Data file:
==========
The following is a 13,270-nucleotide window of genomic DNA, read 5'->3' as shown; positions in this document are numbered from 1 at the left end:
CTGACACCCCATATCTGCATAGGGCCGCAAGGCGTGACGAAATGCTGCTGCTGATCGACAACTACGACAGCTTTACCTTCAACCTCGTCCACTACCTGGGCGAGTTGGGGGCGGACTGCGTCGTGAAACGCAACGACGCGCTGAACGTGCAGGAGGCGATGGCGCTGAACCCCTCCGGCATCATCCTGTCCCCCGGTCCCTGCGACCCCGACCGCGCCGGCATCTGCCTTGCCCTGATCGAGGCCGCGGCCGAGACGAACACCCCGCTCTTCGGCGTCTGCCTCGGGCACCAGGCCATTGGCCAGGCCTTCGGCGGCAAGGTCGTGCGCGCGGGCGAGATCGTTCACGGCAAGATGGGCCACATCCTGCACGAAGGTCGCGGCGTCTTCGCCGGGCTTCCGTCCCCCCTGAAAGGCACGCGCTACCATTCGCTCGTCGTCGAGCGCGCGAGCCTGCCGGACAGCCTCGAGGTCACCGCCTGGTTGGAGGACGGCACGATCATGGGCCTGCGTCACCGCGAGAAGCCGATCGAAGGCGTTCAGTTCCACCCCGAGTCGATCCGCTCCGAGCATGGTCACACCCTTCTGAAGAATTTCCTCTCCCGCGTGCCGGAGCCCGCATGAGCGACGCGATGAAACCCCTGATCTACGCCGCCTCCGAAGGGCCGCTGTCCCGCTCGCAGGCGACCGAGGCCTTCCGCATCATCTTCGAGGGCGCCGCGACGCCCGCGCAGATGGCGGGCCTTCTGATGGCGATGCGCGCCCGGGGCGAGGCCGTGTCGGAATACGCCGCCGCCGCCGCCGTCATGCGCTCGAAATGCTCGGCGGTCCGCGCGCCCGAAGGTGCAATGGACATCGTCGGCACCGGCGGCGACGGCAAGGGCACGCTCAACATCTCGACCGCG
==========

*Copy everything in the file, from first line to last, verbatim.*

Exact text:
The following is a 13,270-nucleotide window of genomic DNA, read 5'->3' as shown; positions in this document are numbered from 1 at the left end:
CTGACACCCCATATCTGCATAGGGCCGCAAGGCGTGACGAAATGCTGCTGCTGATCGACAACTACGACAGCTTTACCTTCAACCTCGTCCACTACCTGGGCGAGTTGGGGGCGGACTGCGTCGTGAAACGCAACGACGCGCTGAACGTGCAGGAGGCGATGGCGCTGAACCCCTCCGGCATCATCCTGTCCCCCGGTCCCTGCGACCCCGACCGCGCCGGCATCTGCCTTGCCCTGATCGAGGCCGCGGCCGAGACGAACACCCCGCTCTTCGGCGTCTGCCTCGGGCACCAGGCCATTGGCCAGGCCTTCGGCGGCAAGGTCGTGCGCGCGGGCGAGATCGTTCACGGCAAGATGGGCCACATCCTGCACGAAGGTCGCGGCGTCTTCGCCGGGCTTCCGTCCCCCCTGAAAGGCACGCGCTACCATTCGCTCGTCGTCGAGCGCGCGAGCCTGCCGGACAGCCTCGAGGTCACCGCCTGGTTGGAGGACGGCACGATCATGGGCCTGCGTCACCGCGAGAAGCCGATCGAAGGCGTTCAGTTCCACCCCGAGTCGATCCGCTCCGAGCATGGTCACACCCTTCTGAAGAATTTCCTCTCCCGCGTGCCGGAGCCCGCATGAGCGACGCGATGAAACCCCTGATCTACGCCGCCTCCGAAGGGCCGCTGTCCCGCTCGCAGGCGACCGAGGCCTTCCGCATCATCTTCGAGGGCGCCGCGACGCCCGCGCAGATGGCGGGCCTTCTGATGGCGATGCGCGCCCGGGGCGAGGCCGTGTCGGAATACGCCGCCGCCGCCGCCGTCATGCGCTCGAAATGCTCGGCGGTCCGCGCGCCCGAAGGTGCAATGGACATCGTCGGCACCGGCGGCGACGGCAAGGGCACGCTCAACATCTCGACCGCG